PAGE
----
The bill should be supported at first reading. Its intent is worthy. However I think a select committee will have to very carefully consider it to ensure it doesn’t become a bureaucratic monster where (for example) every discussion between a Greenpeace activist and a Green MP doesn’t require forms in triplicate.

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Health Research?

May 23rd, 2008 at 3:00 pm by David Farrar

From Murray McCully’s newsletter:

Lobbyists Scam Health Budget
Amongst the apparent beneficiaries of yesterday’s Budget was an outfit called the Health Research Council, originally established to award grants for valuable scientific research in the health sector. In the last financial year it received nearly $70million from the nation’s taxpayers. And yesterday Dr Cullen announced that health research would be boosted by $4 million. The Council is part of a wider portfolio of science funding totalling $550 million, accorded critical review in previous editions of this newsletter. And this week it is the turn of the Health Research Council to receive such constructive scrutiny.

Members of the Health Research Council are appointed on the advice of the Minister of Health. The primary function of the Council, according to S6 of the Health Research Council Act is “to advise the Minister on national health research policy…” So the Council is, through the Minister, responsible to Parliament and it is funded through an appropriation granted by Parliament.

Last year the Health Research Council decided to approve a grant of $701,000 to a group of researchers from the Wellington School of Medicine, a branch of Otago University, to study “policymaking to reduce smoking around children. The fact that said group of researchers might accurately be described as anti-tobacco activists is underlined by the fact that the application discloses over $1.8 million in grants to members of the group for tobacco-related research over the previous three years.

The summary makes clear what the research will actually involve: “Smokefree policies can be expanded by government policies,” we are told. “So as to help advocates, this research aims to determine obstacles/opportunities within policy processes, for interventions appropriate to specific population groups.”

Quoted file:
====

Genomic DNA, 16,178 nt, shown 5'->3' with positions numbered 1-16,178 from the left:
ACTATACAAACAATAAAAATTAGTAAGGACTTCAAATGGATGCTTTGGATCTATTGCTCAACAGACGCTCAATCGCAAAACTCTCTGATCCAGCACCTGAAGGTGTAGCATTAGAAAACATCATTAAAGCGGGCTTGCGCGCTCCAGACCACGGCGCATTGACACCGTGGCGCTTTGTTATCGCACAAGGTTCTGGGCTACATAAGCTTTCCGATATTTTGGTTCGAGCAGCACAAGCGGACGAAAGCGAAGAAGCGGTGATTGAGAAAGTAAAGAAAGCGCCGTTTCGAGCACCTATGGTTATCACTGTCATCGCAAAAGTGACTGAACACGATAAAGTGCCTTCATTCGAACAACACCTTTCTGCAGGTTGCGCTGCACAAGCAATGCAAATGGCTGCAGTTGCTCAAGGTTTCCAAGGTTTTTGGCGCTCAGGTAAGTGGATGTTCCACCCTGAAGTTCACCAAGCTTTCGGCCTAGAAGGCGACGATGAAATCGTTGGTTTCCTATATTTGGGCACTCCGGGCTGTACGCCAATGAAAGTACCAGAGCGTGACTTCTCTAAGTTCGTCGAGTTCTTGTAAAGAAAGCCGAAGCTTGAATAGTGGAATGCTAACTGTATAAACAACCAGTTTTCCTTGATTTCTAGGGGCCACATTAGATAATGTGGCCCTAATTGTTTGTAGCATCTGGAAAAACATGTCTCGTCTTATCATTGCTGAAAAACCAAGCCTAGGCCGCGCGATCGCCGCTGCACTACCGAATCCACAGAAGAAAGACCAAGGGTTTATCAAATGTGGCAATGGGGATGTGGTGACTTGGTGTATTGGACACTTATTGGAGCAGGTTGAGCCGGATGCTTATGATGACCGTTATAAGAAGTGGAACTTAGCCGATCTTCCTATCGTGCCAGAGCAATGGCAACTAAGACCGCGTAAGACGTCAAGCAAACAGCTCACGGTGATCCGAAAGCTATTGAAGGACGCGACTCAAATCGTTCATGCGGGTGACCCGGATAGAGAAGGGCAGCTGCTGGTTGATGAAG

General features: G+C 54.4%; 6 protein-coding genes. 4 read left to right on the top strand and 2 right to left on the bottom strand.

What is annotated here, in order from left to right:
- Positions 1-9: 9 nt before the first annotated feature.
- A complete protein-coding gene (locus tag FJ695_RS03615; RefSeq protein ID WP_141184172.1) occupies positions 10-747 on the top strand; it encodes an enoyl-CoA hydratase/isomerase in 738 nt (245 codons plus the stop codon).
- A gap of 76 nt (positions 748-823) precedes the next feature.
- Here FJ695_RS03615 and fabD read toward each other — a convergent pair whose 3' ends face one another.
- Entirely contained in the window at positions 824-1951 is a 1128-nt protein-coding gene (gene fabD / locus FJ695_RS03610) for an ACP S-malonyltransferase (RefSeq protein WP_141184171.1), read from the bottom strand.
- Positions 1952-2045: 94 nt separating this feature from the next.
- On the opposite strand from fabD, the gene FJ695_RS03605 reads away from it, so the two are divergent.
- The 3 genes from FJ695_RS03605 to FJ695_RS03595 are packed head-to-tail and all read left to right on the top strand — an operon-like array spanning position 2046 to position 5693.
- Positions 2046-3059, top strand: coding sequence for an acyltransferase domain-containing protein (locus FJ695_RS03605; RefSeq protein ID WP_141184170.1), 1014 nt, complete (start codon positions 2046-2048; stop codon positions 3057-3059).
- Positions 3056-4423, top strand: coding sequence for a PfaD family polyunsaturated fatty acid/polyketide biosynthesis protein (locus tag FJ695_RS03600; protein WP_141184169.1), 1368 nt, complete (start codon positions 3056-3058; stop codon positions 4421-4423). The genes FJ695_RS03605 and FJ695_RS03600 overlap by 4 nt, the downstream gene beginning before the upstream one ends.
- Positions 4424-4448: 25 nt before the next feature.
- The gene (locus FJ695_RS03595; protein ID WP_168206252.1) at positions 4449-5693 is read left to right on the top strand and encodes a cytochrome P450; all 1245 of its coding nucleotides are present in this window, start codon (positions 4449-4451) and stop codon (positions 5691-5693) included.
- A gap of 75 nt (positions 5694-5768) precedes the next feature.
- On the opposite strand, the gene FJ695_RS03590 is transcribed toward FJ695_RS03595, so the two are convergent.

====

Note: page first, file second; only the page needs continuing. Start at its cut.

The subsequent detail makes it clear what the thrust of the research involves: “recorded face to face anonymous transcribed interviews will be conducted with at least 55 past/current politicians…” In addition to researching “policy statements, official advice and party policies,” the project will include “searches for relevant voting records and statements by politicians during the period from 1996 to the present. All of this, a bargain at $701,000.

So it works like this: a Research Council that is being funded by Parliament to provide quality research for Parliament in the area of health science is instead spending that money researching the Members of Parliament themselves, their speeches, their advisors and their voting records. And the purpose of this exercise is not to come up with new scientific discoveries that might benefit the health sector, but, in their own words, “to help advocates.”

So taxpayers’ money that should be advancing the health of New Zealanders by funding new scientific breakthroughs is instead funding the preparation of resource material for lobbyists about the Members of Parliament who gave them the money in the first place. Which will presumably be useful because those same lobbyists will also be able to lobby for increased health science funding which can then be diverted into further lobbying. Which of course, is what our foolish Government has just done to the tune of $4 million a year. Isn’t that just the scam of the century?

So basically this was a $700,000 grant paid to anti-smoking activists for them to research on how they can be more successful activists!!

I’d like to get a grant from the Health Research Council so I can interview people on how I could be a better blogger!

There have been other examples in the past of how the Government funds lobby groups to lobby Parliament. It is quite simply wrong. Lobby groups should not be taxpayer funded for their lobbying. It is fine to be funded for other activities but it is the thin end of a corruption wedge to have the Government fund lobbying of MPs.